A new trial has found that prednisone can reduce the risk of TB-IRIS – a serious complication seen in HIV-positive tuberculosis (TB) patients.
A new study published in the New England Journal of Medicine shows that a four-week course of moderate dose prednisone – a medicine used to treat inflammation in the body – reduces the risk of TB-IRIS (tuberculosis-associated immune reconstitution inflammatory syndrome) by 30% in HIV-positive patients at high risk of developing the condition. The PredART trial is the first study to show that TB-IRIS can be prevented in these patients, and represents an important contribution to the body of knowledge on management of HIV-TB co-infection.
TB-IRIS is an excessive reaction by the immune system to TB infection, and is characterised by severe inflammation occurring shortly after initiation of antiretroviral therapy (ART) for HIV in patients who are also receiving tuberculosis treatment. TB-IRIS is a serious risk in people with HIV-associated TB, resulting in hospitalisation of a quarter of people who develop it.
“In patients with HIV, tuberculosis and very low CD4 counts, it is critical to start antiretrovirals within the first two weeks of treatment for tuberculosis, because this saves lives. But this also comes at the cost of a two-fold higher risk of developing a common inflammatory complication—TB-IRIS. Until now, no management strategy existed for preventing it. The findings of our study provide clinicians with a strategy for reducing the risk of this complication,” explains Professor Graeme Meintjes, PredART Principal Investigator.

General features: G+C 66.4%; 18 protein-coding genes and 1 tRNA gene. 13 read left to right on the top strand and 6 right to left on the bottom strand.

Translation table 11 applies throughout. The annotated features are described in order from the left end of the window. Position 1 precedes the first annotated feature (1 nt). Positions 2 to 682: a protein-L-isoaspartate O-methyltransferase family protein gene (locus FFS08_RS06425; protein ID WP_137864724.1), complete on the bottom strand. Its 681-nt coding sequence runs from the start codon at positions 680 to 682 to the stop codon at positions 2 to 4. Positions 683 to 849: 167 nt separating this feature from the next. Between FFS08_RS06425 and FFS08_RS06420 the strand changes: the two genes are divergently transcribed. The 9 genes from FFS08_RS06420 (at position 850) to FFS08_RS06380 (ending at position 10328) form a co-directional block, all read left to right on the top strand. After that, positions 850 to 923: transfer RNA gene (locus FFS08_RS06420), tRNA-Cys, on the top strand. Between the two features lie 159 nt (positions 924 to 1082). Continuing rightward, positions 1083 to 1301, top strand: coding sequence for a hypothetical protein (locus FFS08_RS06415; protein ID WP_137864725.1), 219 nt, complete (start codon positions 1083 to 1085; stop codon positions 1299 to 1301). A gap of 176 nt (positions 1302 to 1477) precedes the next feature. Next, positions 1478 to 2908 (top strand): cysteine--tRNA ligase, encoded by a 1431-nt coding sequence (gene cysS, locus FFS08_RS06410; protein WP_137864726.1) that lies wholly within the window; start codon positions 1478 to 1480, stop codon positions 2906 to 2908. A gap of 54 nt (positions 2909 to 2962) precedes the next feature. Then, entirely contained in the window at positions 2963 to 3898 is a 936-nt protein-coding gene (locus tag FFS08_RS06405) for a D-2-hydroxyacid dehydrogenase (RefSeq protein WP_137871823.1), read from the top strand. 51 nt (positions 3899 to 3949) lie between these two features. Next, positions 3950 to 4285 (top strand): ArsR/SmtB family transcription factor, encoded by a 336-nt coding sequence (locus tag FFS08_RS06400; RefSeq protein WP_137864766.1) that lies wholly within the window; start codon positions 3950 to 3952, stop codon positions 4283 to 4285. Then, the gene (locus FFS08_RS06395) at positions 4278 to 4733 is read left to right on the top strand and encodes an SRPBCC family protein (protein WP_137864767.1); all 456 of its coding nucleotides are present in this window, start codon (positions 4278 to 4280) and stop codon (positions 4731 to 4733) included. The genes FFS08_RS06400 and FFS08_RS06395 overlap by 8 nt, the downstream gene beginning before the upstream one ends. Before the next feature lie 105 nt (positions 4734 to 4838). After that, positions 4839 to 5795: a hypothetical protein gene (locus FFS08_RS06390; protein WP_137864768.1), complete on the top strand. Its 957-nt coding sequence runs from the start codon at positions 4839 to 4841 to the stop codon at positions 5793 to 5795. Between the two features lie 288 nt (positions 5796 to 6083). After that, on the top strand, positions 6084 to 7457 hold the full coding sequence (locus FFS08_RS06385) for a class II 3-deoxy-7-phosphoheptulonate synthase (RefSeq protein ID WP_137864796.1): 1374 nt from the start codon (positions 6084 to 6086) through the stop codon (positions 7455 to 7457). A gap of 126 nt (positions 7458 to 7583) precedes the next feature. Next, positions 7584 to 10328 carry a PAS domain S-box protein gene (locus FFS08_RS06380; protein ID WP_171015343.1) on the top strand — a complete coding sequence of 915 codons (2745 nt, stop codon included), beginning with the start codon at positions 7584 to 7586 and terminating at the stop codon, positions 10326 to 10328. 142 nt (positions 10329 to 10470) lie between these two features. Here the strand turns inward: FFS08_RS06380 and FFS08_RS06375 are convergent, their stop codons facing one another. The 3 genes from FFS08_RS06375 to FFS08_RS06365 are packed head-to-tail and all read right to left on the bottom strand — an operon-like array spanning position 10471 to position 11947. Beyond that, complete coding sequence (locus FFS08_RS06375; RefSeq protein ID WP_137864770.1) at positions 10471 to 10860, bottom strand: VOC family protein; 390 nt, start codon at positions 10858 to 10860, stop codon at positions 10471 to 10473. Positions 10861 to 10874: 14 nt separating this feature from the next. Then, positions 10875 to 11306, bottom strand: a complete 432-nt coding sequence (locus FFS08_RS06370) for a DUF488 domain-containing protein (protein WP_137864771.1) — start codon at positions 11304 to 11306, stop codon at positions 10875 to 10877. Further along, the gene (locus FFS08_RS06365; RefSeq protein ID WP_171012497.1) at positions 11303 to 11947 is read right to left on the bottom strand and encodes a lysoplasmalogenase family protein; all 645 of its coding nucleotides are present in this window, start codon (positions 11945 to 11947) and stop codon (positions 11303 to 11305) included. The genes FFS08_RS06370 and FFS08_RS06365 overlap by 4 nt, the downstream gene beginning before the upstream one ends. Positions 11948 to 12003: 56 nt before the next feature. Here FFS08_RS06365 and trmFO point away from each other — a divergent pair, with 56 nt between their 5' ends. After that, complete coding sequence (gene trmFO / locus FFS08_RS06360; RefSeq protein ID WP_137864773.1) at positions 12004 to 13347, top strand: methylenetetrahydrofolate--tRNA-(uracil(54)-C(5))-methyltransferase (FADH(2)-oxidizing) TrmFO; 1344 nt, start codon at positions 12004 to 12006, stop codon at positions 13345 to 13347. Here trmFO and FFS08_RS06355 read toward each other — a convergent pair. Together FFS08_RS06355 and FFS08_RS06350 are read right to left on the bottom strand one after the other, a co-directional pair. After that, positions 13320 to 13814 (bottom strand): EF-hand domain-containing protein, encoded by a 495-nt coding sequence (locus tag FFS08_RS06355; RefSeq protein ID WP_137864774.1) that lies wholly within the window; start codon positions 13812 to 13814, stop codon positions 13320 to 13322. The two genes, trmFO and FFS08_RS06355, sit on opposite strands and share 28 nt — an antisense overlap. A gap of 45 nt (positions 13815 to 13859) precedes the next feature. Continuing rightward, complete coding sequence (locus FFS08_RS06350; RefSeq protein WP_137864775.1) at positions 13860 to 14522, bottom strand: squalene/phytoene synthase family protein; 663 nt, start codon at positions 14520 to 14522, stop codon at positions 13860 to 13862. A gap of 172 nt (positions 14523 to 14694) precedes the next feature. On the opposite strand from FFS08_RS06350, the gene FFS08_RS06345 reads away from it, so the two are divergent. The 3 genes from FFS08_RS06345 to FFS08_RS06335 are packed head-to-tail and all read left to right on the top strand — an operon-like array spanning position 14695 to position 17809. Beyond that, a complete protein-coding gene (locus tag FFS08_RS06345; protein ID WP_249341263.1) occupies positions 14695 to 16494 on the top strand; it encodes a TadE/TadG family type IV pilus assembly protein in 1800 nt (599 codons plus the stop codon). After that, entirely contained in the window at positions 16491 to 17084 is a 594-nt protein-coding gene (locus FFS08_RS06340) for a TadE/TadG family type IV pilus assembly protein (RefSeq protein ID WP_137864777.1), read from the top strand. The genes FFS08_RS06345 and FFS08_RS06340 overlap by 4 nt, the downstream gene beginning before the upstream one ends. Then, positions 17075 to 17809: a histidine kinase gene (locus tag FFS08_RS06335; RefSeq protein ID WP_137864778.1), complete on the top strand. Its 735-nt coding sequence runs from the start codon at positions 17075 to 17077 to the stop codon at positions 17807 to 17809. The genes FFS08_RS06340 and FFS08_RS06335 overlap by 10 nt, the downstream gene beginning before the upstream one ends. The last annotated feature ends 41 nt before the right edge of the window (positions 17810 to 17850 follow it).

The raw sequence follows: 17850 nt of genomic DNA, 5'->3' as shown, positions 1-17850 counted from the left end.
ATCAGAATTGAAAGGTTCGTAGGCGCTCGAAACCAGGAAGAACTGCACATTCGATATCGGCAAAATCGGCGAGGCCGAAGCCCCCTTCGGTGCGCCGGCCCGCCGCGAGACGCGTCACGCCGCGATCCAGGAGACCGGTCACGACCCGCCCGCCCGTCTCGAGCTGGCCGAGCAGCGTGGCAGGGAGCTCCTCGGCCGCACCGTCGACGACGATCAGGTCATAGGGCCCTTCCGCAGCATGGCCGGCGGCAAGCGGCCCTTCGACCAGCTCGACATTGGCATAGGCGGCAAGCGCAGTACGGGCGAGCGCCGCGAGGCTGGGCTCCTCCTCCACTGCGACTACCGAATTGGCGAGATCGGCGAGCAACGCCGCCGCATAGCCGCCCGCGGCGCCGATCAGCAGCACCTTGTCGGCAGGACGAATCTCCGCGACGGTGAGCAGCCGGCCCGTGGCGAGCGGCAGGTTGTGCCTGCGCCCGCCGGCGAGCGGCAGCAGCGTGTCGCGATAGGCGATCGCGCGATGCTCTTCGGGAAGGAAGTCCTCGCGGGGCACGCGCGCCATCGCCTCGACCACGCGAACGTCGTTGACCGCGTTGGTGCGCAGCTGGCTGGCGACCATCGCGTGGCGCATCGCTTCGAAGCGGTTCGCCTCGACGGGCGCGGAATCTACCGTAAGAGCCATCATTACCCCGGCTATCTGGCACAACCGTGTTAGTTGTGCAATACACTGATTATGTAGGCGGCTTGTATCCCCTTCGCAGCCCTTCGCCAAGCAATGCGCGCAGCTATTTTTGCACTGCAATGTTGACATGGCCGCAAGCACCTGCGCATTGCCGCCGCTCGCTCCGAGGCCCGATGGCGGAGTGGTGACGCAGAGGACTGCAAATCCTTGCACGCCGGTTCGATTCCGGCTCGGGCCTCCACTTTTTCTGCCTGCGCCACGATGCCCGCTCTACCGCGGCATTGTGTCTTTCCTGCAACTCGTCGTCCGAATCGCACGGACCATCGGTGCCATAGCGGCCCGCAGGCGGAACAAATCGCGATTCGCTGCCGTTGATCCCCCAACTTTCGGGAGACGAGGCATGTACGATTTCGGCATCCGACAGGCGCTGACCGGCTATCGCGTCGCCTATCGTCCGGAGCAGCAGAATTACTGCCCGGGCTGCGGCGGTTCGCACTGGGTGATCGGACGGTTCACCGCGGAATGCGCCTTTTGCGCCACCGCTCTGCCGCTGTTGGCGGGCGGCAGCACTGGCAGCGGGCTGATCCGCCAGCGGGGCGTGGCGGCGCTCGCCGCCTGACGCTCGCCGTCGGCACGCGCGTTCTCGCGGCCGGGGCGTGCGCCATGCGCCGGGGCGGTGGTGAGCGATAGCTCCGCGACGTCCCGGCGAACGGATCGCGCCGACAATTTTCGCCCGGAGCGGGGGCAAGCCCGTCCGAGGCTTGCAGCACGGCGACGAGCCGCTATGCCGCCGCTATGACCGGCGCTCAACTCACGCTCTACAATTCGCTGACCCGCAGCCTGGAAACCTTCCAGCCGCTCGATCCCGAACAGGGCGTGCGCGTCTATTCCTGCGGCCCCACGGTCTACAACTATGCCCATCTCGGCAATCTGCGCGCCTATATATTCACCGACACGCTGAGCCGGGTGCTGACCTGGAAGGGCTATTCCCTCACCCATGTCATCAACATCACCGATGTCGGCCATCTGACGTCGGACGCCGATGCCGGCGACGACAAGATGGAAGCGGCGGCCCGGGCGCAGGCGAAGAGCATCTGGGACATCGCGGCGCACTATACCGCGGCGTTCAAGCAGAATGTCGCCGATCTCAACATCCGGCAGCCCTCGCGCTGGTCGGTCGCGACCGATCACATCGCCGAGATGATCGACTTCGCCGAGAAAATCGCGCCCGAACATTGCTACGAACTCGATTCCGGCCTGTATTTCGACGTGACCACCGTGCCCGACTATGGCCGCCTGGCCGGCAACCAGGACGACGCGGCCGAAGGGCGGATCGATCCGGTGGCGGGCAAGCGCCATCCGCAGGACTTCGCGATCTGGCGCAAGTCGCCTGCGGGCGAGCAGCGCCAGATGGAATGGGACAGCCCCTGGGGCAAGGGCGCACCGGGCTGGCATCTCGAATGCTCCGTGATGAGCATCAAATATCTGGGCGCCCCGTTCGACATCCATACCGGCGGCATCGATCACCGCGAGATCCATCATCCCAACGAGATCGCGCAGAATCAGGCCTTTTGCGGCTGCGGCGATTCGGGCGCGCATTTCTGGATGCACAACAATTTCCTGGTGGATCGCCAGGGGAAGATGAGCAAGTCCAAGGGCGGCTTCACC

The PredART trial was conducted by the Wellcome Centre for Infectious Diseases Research in Africa (CIDRI-Africa), a research group based at the University of Cape Town (UCT) which includes Crick researchers, in collaboration with colleagues at the Institute of Tropical Medicine in Antwerp, Belgium.
In the trial, researchers investigated whether providing people at high risk of TB-IRIS with moderate-dose prednisone could prevent development of the condition. The researchers enrolled HIV-positive patients who were initiating ART, had started tuberculosis treatment within 30 days before enrolment, and also had a very low number of CD4 cells (as HIV infection progresses, the number of these immunity-boosting cells in the body declines.
A total of 240 patients were enrolled, with 120 in each arm of the trial (prednisone or placebo). The researchers found that patients who received prednisone during the first four weeks of ART were less likely to develop TB-IRIS than those who received the placebo. Tuberculosis-associated IRIS was diagnosed in 56 patients in the placebo group and in 39 patients in the prednisone group, a reduction of 30%. Moderate dose prednisone was also found to be well tolerated by patients and there was no evidence of an increased risk of severe infections or cancers with this treatment.
Commenting on the significance of the findings, Crick group leader Professor Robert Wilkinson said: “TB-IRIS ironically arises as a consequence of two life-saving therapies. It is a common complication of combined treatments in Africa. We now have first-rate evidence for a preventive strategy in selected patients. A major opportunity is also presented by blood samples taken from the trial. In collaboration with Graeme Meintjes, Rachel Lai and I will be analysing these to look for clues as to why the syndrome occurs, and also to predict more specific and effective treatments in future.”